Her debut novel, Only Ever Yours, is drawing parallels with Margaret Atwood, but who inspired this Irish writer to set pen to paper?
Louise O’Neill, a Clonakilty native, published her debut novel last year. Only Ever Yours is a dystopian tale about young women trained from birth in the art of pleasing men. It’s a cleverly disturbing critique on the the aesthic standers imposed on women by a nightmarish patriarchial society, and has been drawing comparisons with Margaret Atwood.
The 30-year-old, it was her birthday this week, is a English graduate from Trinity who spent some time in New York after college working in fashion magazine Elle. We caught up with Louise to talk about the books that have made her into the writer she is.
The book you first fell in love with
The first book that I remember being completely enchanted by was, fittingly enough, The Enchanted Wood by Enid Blyton. It’s the first book in The Faraway Tree trilogy. I was obsessed with those books and utterly desperate to find a way to get to top of the Faraway Tree – particularly the Land of Take What You Want which sounded amazing.
The book that made you want to write
I came to Harry Potter rather late in life. I had dismissed them as children’s books until my friend, Aine, bought me the first book when I was 22 and insisted I read them. I barely left my bedroom in the next ten days. After closing the last book, I was inconsolable because I had come to care so much about the characters. I knew then that I wanted to write. I wanted to impact someone else’s life the way JK Rowling had impacted mine.
The book with your favourite sentence or paragraph
Your Voice In My Head by Emma Forrest is one of those books that you read with a pen in hand in order to underline all the beautifully crafted sentences. It’s really difficult to pick just one but I loved how she described the difference between how she felt when she was depressed and when she was manic.
“Mania flows like a river approaching a waterfall. Depression is a stagnant lake. There are dead things floating and the water has the same blue-black tinge as your lips. You stay completely still because you’re so afraid of what is brushing your leg.”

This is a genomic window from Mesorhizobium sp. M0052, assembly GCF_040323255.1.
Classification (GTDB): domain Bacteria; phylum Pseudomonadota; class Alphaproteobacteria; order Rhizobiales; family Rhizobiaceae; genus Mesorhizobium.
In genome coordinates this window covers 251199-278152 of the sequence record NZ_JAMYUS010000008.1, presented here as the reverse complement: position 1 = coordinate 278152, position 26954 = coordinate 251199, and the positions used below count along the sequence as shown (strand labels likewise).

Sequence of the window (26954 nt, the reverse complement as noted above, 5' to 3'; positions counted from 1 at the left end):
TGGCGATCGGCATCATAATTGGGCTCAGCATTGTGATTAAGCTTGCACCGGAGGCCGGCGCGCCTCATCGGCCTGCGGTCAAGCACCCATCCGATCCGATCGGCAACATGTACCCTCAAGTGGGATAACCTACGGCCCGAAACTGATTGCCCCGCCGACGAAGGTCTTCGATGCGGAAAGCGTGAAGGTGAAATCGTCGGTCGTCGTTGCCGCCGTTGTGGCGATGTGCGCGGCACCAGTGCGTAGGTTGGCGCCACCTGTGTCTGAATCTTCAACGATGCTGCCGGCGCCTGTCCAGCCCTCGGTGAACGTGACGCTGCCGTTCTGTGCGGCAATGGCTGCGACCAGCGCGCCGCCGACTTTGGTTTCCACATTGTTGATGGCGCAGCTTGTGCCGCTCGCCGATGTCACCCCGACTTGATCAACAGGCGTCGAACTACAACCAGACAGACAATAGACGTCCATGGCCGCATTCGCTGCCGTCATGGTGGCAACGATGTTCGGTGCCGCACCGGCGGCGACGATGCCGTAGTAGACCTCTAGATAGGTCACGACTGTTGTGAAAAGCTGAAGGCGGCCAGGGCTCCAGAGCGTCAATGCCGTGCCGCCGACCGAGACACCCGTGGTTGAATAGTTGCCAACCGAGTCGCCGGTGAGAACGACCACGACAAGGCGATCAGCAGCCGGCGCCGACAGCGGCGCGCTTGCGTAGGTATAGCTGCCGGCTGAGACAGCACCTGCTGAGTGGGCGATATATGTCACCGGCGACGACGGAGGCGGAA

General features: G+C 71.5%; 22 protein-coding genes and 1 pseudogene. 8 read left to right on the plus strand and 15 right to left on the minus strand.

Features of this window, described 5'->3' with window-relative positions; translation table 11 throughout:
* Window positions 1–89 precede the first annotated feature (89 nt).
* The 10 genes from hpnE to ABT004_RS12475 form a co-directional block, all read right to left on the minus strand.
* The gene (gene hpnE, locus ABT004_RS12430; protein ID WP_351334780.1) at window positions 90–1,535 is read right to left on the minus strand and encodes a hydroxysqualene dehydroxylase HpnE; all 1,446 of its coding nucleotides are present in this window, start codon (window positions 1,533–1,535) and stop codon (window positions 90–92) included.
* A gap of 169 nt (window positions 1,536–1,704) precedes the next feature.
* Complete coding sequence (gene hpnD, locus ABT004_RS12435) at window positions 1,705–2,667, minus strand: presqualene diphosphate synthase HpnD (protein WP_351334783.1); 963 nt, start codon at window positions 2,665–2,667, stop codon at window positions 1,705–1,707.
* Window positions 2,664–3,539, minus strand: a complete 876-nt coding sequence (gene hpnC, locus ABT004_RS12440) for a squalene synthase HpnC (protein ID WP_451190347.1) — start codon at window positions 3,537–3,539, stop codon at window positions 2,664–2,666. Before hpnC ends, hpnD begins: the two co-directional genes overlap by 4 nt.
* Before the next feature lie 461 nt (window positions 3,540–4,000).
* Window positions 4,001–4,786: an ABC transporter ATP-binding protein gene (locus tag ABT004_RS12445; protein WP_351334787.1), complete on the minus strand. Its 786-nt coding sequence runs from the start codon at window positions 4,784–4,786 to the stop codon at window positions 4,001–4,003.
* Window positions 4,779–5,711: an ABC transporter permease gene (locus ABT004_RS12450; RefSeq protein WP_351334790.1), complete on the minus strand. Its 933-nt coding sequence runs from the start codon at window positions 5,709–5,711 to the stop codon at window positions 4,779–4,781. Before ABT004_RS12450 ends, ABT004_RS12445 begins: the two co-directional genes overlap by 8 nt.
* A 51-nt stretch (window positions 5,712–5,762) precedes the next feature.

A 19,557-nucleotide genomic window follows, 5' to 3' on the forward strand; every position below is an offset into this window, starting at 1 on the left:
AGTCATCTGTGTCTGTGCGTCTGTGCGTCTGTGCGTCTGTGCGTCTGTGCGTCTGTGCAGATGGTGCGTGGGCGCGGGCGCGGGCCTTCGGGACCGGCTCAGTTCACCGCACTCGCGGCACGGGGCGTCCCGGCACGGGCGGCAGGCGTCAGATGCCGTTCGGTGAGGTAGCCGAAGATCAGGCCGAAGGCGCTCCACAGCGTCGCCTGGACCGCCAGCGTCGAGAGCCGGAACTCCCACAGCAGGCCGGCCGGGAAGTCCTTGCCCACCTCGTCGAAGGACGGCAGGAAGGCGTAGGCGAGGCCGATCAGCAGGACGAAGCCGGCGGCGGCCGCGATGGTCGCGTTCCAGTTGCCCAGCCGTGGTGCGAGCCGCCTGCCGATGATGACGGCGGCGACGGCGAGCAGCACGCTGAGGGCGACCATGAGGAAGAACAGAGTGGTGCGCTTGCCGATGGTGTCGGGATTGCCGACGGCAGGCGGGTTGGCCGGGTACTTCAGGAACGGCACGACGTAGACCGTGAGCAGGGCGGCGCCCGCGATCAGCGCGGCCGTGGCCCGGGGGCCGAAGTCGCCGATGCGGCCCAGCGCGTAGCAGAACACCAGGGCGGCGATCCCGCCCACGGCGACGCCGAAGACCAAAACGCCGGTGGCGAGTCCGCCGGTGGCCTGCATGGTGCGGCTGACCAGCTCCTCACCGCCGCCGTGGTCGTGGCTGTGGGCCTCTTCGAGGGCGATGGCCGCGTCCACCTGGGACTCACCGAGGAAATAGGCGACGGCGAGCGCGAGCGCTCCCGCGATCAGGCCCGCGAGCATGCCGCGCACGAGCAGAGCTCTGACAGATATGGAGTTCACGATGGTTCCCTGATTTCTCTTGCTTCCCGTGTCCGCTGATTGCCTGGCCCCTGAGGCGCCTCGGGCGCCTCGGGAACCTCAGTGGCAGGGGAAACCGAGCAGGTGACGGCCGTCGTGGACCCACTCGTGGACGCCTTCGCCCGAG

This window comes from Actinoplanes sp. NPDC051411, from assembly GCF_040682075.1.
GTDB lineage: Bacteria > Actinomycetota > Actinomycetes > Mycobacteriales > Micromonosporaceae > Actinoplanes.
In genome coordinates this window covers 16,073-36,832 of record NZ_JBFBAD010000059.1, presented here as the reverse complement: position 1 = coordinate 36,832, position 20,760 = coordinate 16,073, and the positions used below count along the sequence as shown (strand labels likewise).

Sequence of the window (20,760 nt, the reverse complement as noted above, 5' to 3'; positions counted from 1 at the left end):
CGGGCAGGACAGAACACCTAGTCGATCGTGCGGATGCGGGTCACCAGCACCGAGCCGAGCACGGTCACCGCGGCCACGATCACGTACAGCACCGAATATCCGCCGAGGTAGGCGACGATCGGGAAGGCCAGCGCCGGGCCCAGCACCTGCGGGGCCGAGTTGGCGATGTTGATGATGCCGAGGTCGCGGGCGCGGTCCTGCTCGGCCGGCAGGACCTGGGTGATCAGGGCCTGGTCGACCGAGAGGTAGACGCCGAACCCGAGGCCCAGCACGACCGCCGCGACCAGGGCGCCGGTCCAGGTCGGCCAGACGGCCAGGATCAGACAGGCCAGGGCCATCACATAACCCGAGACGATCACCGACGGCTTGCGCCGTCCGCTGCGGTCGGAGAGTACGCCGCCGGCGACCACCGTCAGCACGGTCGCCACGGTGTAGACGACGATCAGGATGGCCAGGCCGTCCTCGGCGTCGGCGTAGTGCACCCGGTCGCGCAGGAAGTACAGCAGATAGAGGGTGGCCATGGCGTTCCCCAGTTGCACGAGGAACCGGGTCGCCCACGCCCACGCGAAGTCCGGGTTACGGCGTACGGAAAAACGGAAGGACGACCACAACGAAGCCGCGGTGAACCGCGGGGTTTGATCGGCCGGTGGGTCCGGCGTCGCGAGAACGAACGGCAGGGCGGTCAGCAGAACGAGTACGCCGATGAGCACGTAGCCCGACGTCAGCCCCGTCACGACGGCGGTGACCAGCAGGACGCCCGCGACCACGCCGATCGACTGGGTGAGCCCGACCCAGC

The book you wish everyone else would read
Margaret Atwood’s The Handmaid’s Tale is a book that everyone should read but it should be mandatory for women and young girls. It’s so frighteningly plausible that it will make you think about what it means to be a woman in a patriarchal society. A blistering read.
The book that hit a nerve
There are a few I could mention here. The Virgin Suicides had a huge impact on me as a teenager, Revolutionary Road made me despair about the futility of romantic love. I read Rachel’s Holiday when I was hospitalised with anorexia and it was the first time I realised that I suffered from addiction. I read Oranges Are Not The Only Fruit, and The Awakening when I was 18 and they helped me to understand that one didn’t have to be conform to a certain idea of femininity to be a ‘real’ woman. Prep made me feel vicariously awkward and self conscious. Wintergirls, although brilliantly written, I found highly triggering as it such a vivid and accurate depiction of the horrors of anorexia.
The book you return to
I rarely, if ever, re-read books. There are always so many new books that I’m anxious to read that I just don’t see the point. However, one book that I do return to all the time is Ariel, a collection of poems by Sylvia Plath. I’ve had a crush on Plath since I was a teenager. I felt she was the only person who understood me then – and a tiny part of me still thinks that. (I try not to read any of her work before bed though as it gives me the weirdest dreams.)